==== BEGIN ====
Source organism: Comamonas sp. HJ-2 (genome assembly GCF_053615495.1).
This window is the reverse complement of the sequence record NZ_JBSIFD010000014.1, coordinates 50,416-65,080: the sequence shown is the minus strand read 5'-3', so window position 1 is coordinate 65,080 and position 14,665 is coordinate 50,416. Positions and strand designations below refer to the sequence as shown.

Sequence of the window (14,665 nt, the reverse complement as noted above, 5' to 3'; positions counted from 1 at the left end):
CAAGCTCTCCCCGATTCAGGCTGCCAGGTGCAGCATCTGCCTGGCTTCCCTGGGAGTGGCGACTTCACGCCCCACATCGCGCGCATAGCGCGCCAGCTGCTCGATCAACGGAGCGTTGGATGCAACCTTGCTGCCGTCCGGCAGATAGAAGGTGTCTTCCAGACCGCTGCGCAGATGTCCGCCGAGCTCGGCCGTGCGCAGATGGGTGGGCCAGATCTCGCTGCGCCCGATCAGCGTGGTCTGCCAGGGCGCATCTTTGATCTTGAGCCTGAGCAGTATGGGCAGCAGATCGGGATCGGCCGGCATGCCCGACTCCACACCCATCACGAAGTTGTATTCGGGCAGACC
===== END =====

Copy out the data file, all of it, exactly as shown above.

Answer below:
Source organism: Comamonas sp. HJ-2 (genome assembly GCF_053615495.1).
This window is the reverse complement of the sequence record NZ_JBSIFD010000014.1, coordinates 50,416-65,080: the sequence shown is the minus strand read 5'-3', so window position 1 is coordinate 65,080 and position 14,665 is coordinate 50,416. Positions and strand designations below refer to the sequence as shown.

Sequence of the window (14,665 nt, the reverse complement as noted above, 5' to 3'; positions counted from 1 at the left end):
CAAGCTCTCCCCGATTCAGGCTGCCAGGTGCAGCATCTGCCTGGCTTCCCTGGGAGTGGCGACTTCACGCCCCACATCGCGCGCATAGCGCGCCAGCTGCTCGATCAACGGAGCGTTGGATGCAACCTTGCTGCCGTCCGGCAGATAGAAGGTGTCTTCCAGACCGCTGCGCAGATGTCCGCCGAGCTCGGCCGTGCGCAGATGGGTGGGCCAGATCTCGCTGCGCCCGATCAGCGTGGTCTGCCAGGGCGCATCTTTGATCTTGAGCCTGAGCAGTATGGGCAGCAGATCGGGATCGGCCGGCATGCCCGACTCCACACCCATCACGAAGTTGTATTCGGGCAGACC